The 378-page study by a panel of experts convened by the Institute of Medicine and the National Research Council is the first to systematically compare death rates and health measures for people of all ages, including American youths. It went further than other studies in documenting the full range of causes of death, from diseases to accidents to violence. It was based on a broad review of mortality and health studies and statistics.

The panel called the pattern of higher rates of disease and shorter lives “the U.S. health disadvantage,” and said it was responsible for dragging the country to the bottom in terms of life expectancy over the past 30 years. American men ranked last in life expectancy among the 17 countries in the study, and American women ranked second to last.

“Something fundamental is going wrong,” said Dr. Steven Woolf, chairman of the Department of Family Medicine at Virginia Commonwealth University, who led the panel. “This is not the product of a particular administration or political party. Something at the core is causing the U.S. to slip behind these other high-income countries. And it’s getting worse.”

Car accidents, gun violence and drug overdoses were major contributors to years of life lost by Americans before age 50.

The rate of firearm homicides was 20 times higher in the United States than in the other countries, according to the report, which cited a 2011 study of 23 countries. And though suicide rates were lower in the United States, firearm suicide rates were six times higher.

Sixty-nine percent of all American homicide deaths in 2007 involved firearms, compared with an average of 26 percent in other countries, the study said. “The bottom line is that we are not preventing damaging health behaviors,” said Samuel Preston, a demographer and sociologist at the University of Pennsylvania, who was on the panel. “You can blame that on public health officials, or on the health care system. No one understands where responsibility lies.”

Panelists were surprised at just how consistently Americans ended up at the bottom of the rankings. The United States had the second-highest death rate from the most common form of heart disease, the kind that causes heart attacks, and the second-highest death rate from lung disease, a legacy of high smoking rates in past decades. American adults also have the highest diabetes rates.

Youths fared no better. The United States has the highest infant mortality rate among these countries, and its young people have the highest rates of sexually transmitted diseases, teen pregnancy and deaths from car crashes. Americans lose more years of life before age 50 to alcohol and drug abuse than people in any of the other countries.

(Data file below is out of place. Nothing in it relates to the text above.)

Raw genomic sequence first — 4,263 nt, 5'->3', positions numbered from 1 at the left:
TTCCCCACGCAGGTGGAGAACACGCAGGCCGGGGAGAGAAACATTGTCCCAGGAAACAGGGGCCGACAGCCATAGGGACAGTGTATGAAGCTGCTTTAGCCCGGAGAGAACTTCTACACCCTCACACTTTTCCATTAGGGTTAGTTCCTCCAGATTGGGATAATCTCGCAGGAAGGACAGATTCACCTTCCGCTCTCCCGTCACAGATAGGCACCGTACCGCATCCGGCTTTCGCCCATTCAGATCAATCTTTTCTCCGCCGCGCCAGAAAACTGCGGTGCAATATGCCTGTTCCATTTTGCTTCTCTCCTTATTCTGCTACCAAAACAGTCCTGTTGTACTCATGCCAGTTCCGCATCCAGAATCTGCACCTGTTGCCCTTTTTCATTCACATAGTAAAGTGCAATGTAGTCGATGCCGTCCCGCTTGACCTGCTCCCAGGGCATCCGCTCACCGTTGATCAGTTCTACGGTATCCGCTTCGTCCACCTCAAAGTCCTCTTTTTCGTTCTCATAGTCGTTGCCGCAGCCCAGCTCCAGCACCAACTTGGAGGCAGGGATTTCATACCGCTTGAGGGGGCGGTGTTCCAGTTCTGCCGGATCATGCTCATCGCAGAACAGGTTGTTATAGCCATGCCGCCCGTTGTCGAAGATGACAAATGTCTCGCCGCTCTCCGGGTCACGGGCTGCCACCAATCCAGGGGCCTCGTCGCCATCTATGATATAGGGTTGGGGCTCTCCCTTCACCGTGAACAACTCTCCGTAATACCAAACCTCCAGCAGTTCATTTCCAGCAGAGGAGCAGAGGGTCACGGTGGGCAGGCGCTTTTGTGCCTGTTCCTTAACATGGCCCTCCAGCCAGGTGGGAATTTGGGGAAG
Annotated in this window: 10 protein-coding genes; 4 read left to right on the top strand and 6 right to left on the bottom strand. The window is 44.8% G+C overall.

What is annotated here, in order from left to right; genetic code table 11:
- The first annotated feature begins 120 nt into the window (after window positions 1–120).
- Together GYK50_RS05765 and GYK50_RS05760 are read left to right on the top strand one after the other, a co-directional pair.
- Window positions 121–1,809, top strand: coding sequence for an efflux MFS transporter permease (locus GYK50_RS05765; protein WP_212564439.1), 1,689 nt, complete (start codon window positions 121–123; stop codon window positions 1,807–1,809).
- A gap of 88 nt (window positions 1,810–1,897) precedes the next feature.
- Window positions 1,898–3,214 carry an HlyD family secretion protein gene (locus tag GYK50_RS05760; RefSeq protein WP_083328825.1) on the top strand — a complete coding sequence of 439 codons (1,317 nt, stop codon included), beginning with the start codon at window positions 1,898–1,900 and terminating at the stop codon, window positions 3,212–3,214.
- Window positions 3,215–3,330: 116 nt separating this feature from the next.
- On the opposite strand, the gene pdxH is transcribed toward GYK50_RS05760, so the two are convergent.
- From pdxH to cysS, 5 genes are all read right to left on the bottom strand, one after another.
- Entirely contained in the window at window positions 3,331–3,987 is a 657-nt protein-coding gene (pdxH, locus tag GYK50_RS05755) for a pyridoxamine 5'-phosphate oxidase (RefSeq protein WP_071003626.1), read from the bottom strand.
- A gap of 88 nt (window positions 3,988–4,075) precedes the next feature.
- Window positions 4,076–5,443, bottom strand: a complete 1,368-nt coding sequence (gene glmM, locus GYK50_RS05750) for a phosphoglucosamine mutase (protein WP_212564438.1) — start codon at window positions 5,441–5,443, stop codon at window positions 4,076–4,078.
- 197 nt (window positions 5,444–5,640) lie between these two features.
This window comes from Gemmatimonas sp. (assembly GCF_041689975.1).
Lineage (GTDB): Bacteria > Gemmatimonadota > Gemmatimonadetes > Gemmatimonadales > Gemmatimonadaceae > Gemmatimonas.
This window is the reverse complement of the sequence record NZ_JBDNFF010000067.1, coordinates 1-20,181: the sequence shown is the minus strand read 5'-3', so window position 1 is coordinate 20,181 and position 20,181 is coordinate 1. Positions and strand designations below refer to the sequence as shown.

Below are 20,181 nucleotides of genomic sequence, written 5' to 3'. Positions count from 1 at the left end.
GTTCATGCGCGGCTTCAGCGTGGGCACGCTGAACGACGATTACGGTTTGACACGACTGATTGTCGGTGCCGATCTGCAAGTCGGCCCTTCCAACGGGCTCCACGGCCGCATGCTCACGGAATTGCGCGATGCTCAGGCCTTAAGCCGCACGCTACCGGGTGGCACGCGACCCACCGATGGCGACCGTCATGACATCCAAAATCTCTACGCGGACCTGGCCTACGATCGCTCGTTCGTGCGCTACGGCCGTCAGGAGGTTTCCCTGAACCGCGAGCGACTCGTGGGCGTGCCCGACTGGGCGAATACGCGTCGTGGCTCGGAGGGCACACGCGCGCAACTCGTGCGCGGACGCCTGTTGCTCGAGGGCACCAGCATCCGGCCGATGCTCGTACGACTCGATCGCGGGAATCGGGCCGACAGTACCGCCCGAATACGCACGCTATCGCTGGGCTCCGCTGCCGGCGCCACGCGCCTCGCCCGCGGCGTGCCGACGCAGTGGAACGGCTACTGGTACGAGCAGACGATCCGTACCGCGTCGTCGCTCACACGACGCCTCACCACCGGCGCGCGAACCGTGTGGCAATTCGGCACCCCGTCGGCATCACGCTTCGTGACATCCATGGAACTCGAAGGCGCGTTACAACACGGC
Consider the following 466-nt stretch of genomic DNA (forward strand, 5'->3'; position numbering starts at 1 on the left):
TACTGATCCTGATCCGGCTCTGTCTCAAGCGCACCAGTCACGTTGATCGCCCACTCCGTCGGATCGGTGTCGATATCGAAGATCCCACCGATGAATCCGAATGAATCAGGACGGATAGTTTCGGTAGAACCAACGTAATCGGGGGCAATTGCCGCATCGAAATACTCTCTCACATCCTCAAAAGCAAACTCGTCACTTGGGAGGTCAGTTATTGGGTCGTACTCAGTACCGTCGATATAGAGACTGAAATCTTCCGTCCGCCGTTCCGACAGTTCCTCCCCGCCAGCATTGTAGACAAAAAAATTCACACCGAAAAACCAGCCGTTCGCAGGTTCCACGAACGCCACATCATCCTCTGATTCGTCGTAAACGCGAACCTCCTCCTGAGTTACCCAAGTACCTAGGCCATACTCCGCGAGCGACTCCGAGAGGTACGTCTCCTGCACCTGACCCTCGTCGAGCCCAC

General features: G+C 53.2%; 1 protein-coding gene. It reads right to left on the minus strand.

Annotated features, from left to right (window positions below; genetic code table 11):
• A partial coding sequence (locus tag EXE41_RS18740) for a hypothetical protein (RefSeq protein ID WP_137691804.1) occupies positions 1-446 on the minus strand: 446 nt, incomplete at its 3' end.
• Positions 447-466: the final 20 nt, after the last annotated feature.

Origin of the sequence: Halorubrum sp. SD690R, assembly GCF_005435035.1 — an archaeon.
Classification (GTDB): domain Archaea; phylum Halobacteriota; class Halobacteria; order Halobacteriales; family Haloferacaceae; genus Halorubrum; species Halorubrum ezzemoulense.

Americans also had the lowest probability over all of surviving to the age of 50. The report’s second chapter details health indicators for youths where the United States ranks near or at the bottom. There are so many that the list takes up four pages. Chronic diseases, including heart disease, also played a role for people under 50.

“We expected to see some bad news and some good news,” Dr. Woolf said. “But the U.S. ranked near and at the bottom in almost every heath indicator. That stunned us.”

There were bright spots. Death rates from cancers that can be detected with tests, like breast cancer, were lower in the United States. Adults had better control over their cholesterol and high blood pressure. And the very oldest Americans — above 75 — tended to outlive their counterparts.

The panel sought to explain the poor performance. It noted the United States has a highly fragmented health care system, with limited primary care resources and a large uninsured population. It has the highest rates of poverty among the countries studied.

Education also played a role. Americans who have not graduated from high school die from diabetes at three times the rate of those with some college, Dr. Woolf said. In the other countries, more generous social safety nets buffer families from the health consequences of poverty, the report said.

Still, even the people most likely to be healthy, like college-educated Americans and those with high incomes, fare worse on many health indicators.